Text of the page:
It’s Hard To Quit When You’re Ahead

The iShares Fund Frenzy is teaching me important investment lessons – I don’t want to give up my winners

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Editor, etf.com Europe
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Reviewed by: Rachael Revesz
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Edited by: Rachael Revesz

It’s very hard to quit when you’re ahead. That’s the first lesson I’ve learnt when playing the iShares Fund Frenzy challenge, which is essentially a football dream team but with single country exchange traded funds.

I checked my first week’s scores with almost as much excitement as a 40 percent off sale at Topshop. Result: 34.18 points. Wow, I thought, suddenly regretting all those Topshop purchases – it’s amazing to think that if I had invested €1000, I would have already ended up with - well, more than that.

Word of wanring - the scores are calculated on the basis of each ETF's weekly net asset value percentage change, not on direct returns, and five points are added to a team to avoid negative percentage points. The captain ETF also gets double points.

Individual fund choices worked out as follows: Chinese large caps returned 4.05, Italian equities hobbled a bit at 3.16, Spanish government bonds edged a bit higher at 5.37 and US equities retained steady growth at 4.95.

Here is the wildcard. Russian equities delivered 12.6 points, according the game's rules, seriously boosting my overall score. And that was despite Austrian transgender Conchita Wurst winning the Eurovision.

I think this experiment is drilling something into me – the second lesson of the day – that it’s impossible to predict the market, and all we can do is make an informed bet on how things will turn out.

Time to make some substitutes. As promised, I enlisted the help of ETF.com analyst Spencer Bogart to help me with my choices yesterday evening as we entered the second week of the competition.

He recommended that I sub out of Chinese equities, Russian equities and Spanish government bonds – all my highest winners – and he gave me a three-strong list of good, solid reasons.

  1. “China – a lot of recent data suggests the economy is slowing faster than expected, the so-called "hard landing". That said, who doesn’t want exposure to world’s largest growing economy?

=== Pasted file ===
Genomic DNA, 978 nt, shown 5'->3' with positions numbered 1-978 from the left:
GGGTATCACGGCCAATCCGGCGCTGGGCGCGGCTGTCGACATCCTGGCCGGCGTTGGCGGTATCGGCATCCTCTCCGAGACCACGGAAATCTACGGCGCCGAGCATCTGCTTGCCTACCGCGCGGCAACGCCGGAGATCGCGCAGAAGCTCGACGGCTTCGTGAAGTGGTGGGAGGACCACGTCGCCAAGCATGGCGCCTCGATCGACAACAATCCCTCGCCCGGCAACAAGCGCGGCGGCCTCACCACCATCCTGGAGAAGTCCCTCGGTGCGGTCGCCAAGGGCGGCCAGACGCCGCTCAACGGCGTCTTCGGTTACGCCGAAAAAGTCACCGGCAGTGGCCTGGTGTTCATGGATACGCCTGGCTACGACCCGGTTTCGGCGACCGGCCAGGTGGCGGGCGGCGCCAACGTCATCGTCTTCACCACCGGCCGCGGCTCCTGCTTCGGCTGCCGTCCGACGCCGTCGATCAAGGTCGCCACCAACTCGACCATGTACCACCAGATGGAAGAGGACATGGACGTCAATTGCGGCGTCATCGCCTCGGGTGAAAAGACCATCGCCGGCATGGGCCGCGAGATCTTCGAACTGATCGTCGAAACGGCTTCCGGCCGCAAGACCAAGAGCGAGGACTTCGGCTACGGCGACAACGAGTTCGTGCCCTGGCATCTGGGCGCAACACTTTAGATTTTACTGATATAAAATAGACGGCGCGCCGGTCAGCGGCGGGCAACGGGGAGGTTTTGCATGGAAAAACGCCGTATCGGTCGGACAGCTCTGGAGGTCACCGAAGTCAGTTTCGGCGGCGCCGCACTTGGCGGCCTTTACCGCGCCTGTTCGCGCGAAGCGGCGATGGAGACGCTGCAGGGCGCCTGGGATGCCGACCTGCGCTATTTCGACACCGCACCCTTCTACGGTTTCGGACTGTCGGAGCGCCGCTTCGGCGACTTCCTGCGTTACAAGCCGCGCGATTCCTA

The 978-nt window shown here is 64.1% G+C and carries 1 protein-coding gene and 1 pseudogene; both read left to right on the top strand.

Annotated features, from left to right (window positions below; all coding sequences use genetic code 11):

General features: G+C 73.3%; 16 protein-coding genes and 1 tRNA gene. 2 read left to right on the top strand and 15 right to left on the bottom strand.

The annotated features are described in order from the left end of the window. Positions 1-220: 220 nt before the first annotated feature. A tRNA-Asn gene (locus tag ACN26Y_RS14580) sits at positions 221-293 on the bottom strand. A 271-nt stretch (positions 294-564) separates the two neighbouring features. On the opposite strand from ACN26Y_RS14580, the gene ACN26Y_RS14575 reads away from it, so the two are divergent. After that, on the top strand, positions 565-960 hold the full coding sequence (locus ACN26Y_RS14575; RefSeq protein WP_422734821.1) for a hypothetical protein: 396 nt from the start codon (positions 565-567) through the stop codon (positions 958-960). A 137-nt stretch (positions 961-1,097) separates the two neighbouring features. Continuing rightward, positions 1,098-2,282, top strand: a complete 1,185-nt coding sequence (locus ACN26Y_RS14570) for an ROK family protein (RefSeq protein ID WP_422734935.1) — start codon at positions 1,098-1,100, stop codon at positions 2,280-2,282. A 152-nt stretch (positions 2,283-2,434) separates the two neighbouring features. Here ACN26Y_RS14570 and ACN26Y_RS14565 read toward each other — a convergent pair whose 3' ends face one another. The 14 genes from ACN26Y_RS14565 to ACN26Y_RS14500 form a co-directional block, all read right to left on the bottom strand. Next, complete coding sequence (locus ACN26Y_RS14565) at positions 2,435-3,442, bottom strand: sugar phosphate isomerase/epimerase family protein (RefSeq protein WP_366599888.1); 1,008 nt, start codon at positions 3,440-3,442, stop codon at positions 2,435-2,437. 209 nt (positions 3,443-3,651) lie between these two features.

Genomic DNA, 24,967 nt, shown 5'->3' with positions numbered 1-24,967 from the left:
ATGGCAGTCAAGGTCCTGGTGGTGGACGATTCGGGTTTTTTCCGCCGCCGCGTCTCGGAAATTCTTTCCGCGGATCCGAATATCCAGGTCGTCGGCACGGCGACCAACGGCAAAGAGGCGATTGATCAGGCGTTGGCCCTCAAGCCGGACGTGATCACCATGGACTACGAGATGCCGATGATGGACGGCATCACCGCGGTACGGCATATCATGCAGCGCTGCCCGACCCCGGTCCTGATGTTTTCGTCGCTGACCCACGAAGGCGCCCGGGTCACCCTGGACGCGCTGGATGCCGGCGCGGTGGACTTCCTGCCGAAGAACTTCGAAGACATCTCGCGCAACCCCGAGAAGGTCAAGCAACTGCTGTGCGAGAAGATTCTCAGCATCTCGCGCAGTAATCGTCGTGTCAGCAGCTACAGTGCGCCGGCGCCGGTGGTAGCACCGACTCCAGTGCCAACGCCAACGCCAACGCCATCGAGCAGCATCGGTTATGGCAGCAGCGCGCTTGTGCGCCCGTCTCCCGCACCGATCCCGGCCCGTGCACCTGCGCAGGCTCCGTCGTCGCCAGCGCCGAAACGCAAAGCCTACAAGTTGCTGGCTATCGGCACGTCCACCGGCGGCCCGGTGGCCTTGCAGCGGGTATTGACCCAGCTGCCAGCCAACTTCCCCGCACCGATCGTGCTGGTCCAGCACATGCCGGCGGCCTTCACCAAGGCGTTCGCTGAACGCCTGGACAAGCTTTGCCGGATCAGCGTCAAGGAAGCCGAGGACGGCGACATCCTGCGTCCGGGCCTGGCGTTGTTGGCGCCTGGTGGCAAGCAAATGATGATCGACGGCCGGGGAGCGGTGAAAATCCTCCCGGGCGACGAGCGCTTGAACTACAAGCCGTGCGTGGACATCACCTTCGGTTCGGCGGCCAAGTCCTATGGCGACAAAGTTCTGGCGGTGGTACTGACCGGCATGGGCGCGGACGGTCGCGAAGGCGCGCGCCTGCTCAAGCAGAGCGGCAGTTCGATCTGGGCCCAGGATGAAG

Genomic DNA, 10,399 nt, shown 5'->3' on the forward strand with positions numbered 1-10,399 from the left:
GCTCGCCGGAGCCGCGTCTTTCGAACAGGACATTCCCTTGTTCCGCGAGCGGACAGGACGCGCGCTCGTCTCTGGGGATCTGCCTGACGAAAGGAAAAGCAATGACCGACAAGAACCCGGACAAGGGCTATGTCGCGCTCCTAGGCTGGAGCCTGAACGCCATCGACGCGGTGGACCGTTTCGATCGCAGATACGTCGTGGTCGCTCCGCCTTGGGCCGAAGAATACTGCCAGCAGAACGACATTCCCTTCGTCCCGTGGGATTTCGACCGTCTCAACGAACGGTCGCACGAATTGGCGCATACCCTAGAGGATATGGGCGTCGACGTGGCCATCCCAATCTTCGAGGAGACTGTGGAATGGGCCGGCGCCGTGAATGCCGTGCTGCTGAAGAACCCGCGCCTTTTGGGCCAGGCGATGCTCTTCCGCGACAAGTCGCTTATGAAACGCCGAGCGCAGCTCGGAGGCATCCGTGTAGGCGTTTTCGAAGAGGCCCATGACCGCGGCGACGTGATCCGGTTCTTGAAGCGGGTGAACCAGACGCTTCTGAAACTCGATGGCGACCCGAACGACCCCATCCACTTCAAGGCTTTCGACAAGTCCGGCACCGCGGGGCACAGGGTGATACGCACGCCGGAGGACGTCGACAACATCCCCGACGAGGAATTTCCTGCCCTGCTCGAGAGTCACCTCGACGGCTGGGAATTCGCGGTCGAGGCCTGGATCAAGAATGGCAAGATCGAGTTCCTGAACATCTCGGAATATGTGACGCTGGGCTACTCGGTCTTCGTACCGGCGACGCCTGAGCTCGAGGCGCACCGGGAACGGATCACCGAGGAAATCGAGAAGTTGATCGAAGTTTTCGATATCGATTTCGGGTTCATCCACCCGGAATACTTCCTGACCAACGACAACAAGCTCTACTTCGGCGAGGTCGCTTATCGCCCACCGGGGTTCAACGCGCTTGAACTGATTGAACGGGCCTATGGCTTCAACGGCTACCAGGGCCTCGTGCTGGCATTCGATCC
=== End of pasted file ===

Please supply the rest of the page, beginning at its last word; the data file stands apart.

2. Spain – you could say that trade has run its course. Look at where bond yields have come from and gone to, and without seriously improving fundamentals, the rally for Spain could be toast.
  3. Russia – while it enjoyed a nice bounce-back over the previous week, tensions in Ukraine are still escalating and you could say you don't want to hold that kind of headline macroeconomic risk in your portfolio.”

I pondered this sound advice long and hard. I responded with three points in return.

  1. I’m still young (ish) and I’ve been told I can spare the time and the cash to take a higher risk, as long as I understand what I’m getting into.
  2. If I was playing for medium term gains, I certainly wouldn’t be opting for Russian equities.
  3. The old adage from Warren Buffett comes to mind: be fearful when others are greedy and greedy when others are fearful e.g. buy low and sell high. I’m going to hope that statement is overrated. After all, he is the one who instructed his wife to invest the majority of her assets in an S&P 500 tracker.

I just hope investors in Russian equities don’t start to take profits before the competition is over.

Yes, that’s right. Despite professional advice, I’ve not made any player substitutes. I’ve knowingly fallen into the classic amateur investor trap of sticking with my winners.

I asked Spencer for his opinion. “It’s such a short time horizon that it’s anybody’s guess,” he said kindly.

But the “Kaizer Chieftains” have guessed it pretty well thus far – they are in the top spot with 49.32. I’ve got a bit to catch up with them, being in position number 327 myself.

Some say it’s easy to get in and out of ETFs, so have some fun with it while you still can.

Rachael Revesz joined etf.com in August 2013 as staff writer. Previously an investment reporter at Citywire, she has a background in writing content for retail financial advisors and has covered a wide range of subjects in finance. Revesz studied journalism at PMA Media, which has since merged with the Press Association. She also holds a B.A. in modern languages from Durham University, as well as CF1 and CF2 financial planning certificates from the CII.